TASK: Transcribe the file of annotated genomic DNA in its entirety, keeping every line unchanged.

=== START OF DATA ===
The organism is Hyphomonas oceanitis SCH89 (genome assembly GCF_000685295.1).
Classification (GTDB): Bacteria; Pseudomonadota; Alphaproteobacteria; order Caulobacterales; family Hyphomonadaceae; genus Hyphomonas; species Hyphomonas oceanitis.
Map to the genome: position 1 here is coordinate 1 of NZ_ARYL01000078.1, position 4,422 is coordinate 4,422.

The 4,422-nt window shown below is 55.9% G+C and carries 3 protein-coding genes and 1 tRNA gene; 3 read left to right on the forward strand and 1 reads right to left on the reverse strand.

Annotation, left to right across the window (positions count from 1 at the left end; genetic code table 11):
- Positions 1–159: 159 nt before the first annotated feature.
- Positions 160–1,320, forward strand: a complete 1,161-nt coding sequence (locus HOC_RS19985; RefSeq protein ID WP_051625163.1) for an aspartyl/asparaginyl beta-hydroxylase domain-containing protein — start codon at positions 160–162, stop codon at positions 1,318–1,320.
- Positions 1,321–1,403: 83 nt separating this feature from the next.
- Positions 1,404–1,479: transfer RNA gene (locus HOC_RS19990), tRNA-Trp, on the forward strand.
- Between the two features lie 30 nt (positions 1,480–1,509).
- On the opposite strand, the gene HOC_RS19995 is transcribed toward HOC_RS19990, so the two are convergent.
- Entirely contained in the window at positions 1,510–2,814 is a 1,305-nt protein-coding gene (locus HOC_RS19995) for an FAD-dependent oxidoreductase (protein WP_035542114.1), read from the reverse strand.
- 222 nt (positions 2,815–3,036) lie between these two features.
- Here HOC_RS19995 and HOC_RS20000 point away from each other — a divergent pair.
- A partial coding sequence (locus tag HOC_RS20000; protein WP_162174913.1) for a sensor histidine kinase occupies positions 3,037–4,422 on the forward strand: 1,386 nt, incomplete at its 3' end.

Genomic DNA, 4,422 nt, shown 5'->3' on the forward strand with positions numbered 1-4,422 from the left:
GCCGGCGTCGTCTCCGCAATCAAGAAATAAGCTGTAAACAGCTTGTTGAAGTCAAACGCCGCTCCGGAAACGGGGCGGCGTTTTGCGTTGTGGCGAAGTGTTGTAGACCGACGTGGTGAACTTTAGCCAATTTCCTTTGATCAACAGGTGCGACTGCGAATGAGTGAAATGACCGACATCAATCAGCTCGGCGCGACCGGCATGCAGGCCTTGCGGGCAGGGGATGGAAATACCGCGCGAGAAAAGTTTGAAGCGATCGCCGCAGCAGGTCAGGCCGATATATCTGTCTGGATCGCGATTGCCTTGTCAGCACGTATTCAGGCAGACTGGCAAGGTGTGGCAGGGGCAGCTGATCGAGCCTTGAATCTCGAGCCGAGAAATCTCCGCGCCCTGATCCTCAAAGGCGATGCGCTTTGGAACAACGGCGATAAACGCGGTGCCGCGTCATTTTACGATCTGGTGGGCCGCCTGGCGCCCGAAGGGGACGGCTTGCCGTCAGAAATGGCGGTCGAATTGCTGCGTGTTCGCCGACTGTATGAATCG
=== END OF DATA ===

The organism is Hyphomonas oceanitis SCH89 (genome assembly GCF_000685295.1).
Classification (GTDB): Bacteria; Pseudomonadota; Alphaproteobacteria; order Caulobacterales; family Hyphomonadaceae; genus Hyphomonas; species Hyphomonas oceanitis.
Map to the genome: position 1 here is coordinate 1 of NZ_ARYL01000078.1, position 4,422 is coordinate 4,422.

The 4,422-nt window shown below is 55.9% G+C and carries 3 protein-coding genes and 1 tRNA gene; 3 read left to right on the forward strand and 1 reads right to left on the reverse strand.

Annotation, left to right across the window (positions count from 1 at the left end; genetic code table 11):
- Positions 1–159: 159 nt before the first annotated feature.
- Positions 160–1,320, forward strand: a complete 1,161-nt coding sequence (locus HOC_RS19985; RefSeq protein ID WP_051625163.1) for an aspartyl/asparaginyl beta-hydroxylase domain-containing protein — start codon at positions 160–162, stop codon at positions 1,318–1,320.
- Positions 1,321–1,403: 83 nt separating this feature from the next.
- Positions 1,404–1,479: transfer RNA gene (locus HOC_RS19990), tRNA-Trp, on the forward strand.
- Between the two features lie 30 nt (positions 1,480–1,509).
- On the opposite strand, the gene HOC_RS19995 is transcribed toward HOC_RS19990, so the two are convergent.
- Entirely contained in the window at positions 1,510–2,814 is a 1,305-nt protein-coding gene (locus HOC_RS19995) for an FAD-dependent oxidoreductase (protein WP_035542114.1), read from the reverse strand.
- 222 nt (positions 2,815–3,036) lie between these two features.
- Here HOC_RS19995 and HOC_RS20000 point away from each other — a divergent pair.
- A partial coding sequence (locus tag HOC_RS20000; protein WP_162174913.1) for a sensor histidine kinase occupies positions 3,037–4,422 on the forward strand: 1,386 nt, incomplete at its 3' end.

Genomic DNA, 4,422 nt, shown 5'->3' on the forward strand with positions numbered 1-4,422 from the left:
GCCGGCGTCGTCTCCGCAATCAAGAAATAAGCTGTAAACAGCTTGTTGAAGTCAAACGCCGCTCCGGAAACGGGGCGGCGTTTTGCGTTGTGGCGAAGTGTTGTAGACCGACGTGGTGAACTTTAGCCAATTTCCTTTGATCAACAGGTGCGACTGCGAATGAGTGAAATGACCGACATCAATCAGCTCGGCGCGACCGGCATGCAGGCCTTGCGGGCAGGGGATGGAAATACCGCGCGAGAAAAGTTTGAAGCGATCGCCGCAGCAGGTCAGGCCGATATATCTGTCTGGATCGCGATTGCCTTGTCAGCACGTATTCAGGCAGACTGGCAAGGTGTGGCAGGGGCAGCTGATCGAGCCTTGAATCTCGAGCCGAGAAATCTCCGCGCCCTGATCCTCAAAGGCGATGCGCTTTGGAACAACGGCGATAAACGCGGTGCCGCGTCATTTTACGATCTGGTGGGCCGCCTGGCGCCCGAAGGGGACGGCTTGCCGTCAGAAATGGCGGTCGAATTGCTGCGTGTTCGCCGACTGTATGAATCG